Given the incredible amount of homage covers we recently saw that have paid tribute to the classic Fantastic Four #1, perhaps the cover's popularity with artists is due in *ahem* large part to the eye-catching mammoth creature that bursts forth from the street at the Mole Man's command. It's a terrifying monster that has made sporadic appearances over the years, with the Mole Man calling on him only on rare occasion; but if we dare, let's take a closer look at this creature who slumbers beneath the Earth and emerges at his master's signal to wreak havoc and destruction on the comparatively flimsy structures of man. And since artist/writer John Byrne has given generous exposure to the behemoth, we'll single his work out and sample two such issues where the monster was allowed to cut loose and amply demonstrate just why the Mole Man values him.
And as always, the effect that the arrival of our raging creature has on the locals is undeniable.
First off, though, since we owe so much to artist Jack Kirby's classic introduction of this lumbering terror, it's only fitting that we lead off with his opening scenes from that 1961 issue, where the Mole Man has directed his servant to wreck atomic plants across the world as a prelude to an invasion of the surface. The threat sets the stage beautifully for the introduction of the nascent Fantastic Four, who are investigating the plants' disappearances.
According to the stream of reports that Reed Richards is examining of the incidents, "no one knows how" the plants are being destroyed--but given the eyewitness accounts, how can the cause of the destruction, whatever its origin, possibly be a mystery?? Your plants have been crushed by a giant monster, folks.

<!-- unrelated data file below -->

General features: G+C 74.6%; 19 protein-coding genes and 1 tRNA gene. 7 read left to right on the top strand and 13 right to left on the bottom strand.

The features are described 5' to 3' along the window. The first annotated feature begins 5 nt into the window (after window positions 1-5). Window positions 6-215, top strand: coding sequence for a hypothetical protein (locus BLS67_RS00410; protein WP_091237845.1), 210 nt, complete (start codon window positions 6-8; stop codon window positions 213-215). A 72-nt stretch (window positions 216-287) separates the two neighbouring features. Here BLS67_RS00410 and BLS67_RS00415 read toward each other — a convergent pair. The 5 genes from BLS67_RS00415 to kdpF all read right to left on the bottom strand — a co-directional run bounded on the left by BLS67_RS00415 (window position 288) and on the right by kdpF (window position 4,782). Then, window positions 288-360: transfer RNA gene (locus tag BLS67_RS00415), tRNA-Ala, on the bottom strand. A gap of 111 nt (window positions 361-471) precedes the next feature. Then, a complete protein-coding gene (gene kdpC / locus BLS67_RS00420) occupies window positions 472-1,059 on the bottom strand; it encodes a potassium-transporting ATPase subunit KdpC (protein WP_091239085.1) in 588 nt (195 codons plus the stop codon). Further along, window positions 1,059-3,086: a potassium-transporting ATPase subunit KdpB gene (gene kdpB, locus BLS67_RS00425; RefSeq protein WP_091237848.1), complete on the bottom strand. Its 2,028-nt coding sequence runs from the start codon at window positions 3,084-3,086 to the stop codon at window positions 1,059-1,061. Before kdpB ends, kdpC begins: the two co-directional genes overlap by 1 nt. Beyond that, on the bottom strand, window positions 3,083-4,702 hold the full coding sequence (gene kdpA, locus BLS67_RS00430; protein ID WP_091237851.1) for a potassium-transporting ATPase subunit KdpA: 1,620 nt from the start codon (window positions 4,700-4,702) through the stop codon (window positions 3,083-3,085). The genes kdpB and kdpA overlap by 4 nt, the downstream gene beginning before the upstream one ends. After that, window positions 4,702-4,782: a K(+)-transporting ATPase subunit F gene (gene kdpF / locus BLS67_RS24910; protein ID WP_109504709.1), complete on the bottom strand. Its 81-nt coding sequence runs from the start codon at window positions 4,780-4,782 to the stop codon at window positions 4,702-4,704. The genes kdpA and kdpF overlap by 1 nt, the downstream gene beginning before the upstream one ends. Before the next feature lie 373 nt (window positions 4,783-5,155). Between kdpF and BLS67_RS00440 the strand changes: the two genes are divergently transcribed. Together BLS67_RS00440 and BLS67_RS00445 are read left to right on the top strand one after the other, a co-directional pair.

All things considered, however, this creature is handled pretty easily by the new team, and quickly sidelined while the four proceed to make their escape from the Mole Man's domain. But the issue serves as an impressive debut of the monster, nonetheless.
As recognizable as this monster becomes to comics readers, it still takes awhile before it's actually given a name--not that it needs one, since the Mole Man summons it easily enough with a special whistle or relayed sound. In fact, unnamed, the creature has more of a visual impact when it crawls up from the depths. But we finally learn from the Mole Man just what a terrified populace should scream as it makes its approach:
If "Giganto" rings a different bell for you, you're not alone. Because before the Mole Man's creature lumbered up from Subterranea in the Byrne AWC story, Prince Namor was rousing a creature to take on the surface world that was more worthy of the name.
Now that's what you call a gigantic monster! Though the shock and awe those troops are trying to deliver probably applies more to them than it does to Giganto--because, jeez, just look at this thing. A pity the small panels of the book are too confining to do the scenes justice.
By the way, your eyes aren't playing tricks on you--those guys in the lifeboat with their "emergency radio" really don't have the clout to transmit an evacuation order to New York City. (Imagine how a radio like that would sell in those old Johnson Smith Company ads. "Amaze your friends! Evacuate your city!" "Watch as your neighbors flee down your street!") The reason it seems that way is because the panel wasn't included where the authorities receive word from the survivors about Giganto.